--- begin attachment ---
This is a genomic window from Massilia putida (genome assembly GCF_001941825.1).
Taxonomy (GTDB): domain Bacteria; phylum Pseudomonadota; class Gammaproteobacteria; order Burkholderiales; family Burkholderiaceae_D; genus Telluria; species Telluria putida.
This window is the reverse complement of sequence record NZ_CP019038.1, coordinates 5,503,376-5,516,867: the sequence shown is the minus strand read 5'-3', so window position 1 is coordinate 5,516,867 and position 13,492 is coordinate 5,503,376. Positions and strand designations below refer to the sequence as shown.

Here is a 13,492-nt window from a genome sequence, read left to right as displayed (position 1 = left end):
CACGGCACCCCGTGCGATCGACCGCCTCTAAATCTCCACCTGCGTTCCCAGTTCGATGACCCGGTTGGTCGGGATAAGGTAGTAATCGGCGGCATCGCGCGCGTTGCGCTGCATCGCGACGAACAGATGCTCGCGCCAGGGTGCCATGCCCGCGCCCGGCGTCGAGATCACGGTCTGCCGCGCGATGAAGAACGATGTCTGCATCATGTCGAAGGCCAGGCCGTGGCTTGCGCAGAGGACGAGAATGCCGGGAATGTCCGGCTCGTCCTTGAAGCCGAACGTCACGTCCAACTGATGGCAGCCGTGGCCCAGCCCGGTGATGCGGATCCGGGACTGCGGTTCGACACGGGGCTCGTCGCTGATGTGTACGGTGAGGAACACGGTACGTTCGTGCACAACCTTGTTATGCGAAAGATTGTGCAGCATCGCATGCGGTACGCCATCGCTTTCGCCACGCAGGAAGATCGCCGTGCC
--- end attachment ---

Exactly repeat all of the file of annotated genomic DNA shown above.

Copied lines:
This is a genomic window from Massilia putida (genome assembly GCF_001941825.1).
Taxonomy (GTDB): domain Bacteria; phylum Pseudomonadota; class Gammaproteobacteria; order Burkholderiales; family Burkholderiaceae_D; genus Telluria; species Telluria putida.
This window is the reverse complement of sequence record NZ_CP019038.1, coordinates 5,503,376-5,516,867: the sequence shown is the minus strand read 5'-3', so window position 1 is coordinate 5,516,867 and position 13,492 is coordinate 5,503,376. Positions and strand designations below refer to the sequence as shown.

Here is a 13,492-nt window from a genome sequence, read left to right as displayed (position 1 = left end):
CACGGCACCCCGTGCGATCGACCGCCTCTAAATCTCCACCTGCGTTCCCAGTTCGATGACCCGGTTGGTCGGGATAAGGTAGTAATCGGCGGCATCGCGCGCGTTGCGCTGCATCGCGACGAACAGATGCTCGCGCCAGGGTGCCATGCCCGCGCCCGGCGTCGAGATCACGGTCTGCCGCGCGATGAAGAACGATGTCTGCATCATGTCGAAGGCCAGGCCGTGGCTTGCGCAGAGGACGAGAATGCCGGGAATGTCCGGCTCGTCCTTGAAGCCGAACGTCACGTCCAACTGATGGCAGCCGTGGCCCAGCCCGGTGATGCGGATCCGGGACTGCGGTTCGACACGGGGCTCGTCGCTGATGTGTACGGTGAGGAACACGGTACGTTCGTGCACAACCTTGTTATGCGAAAGATTGTGCAGCATCGCATGCGGTACGCCATCGCTTTCGCCACGCAGGAAGATCGCCGTGCC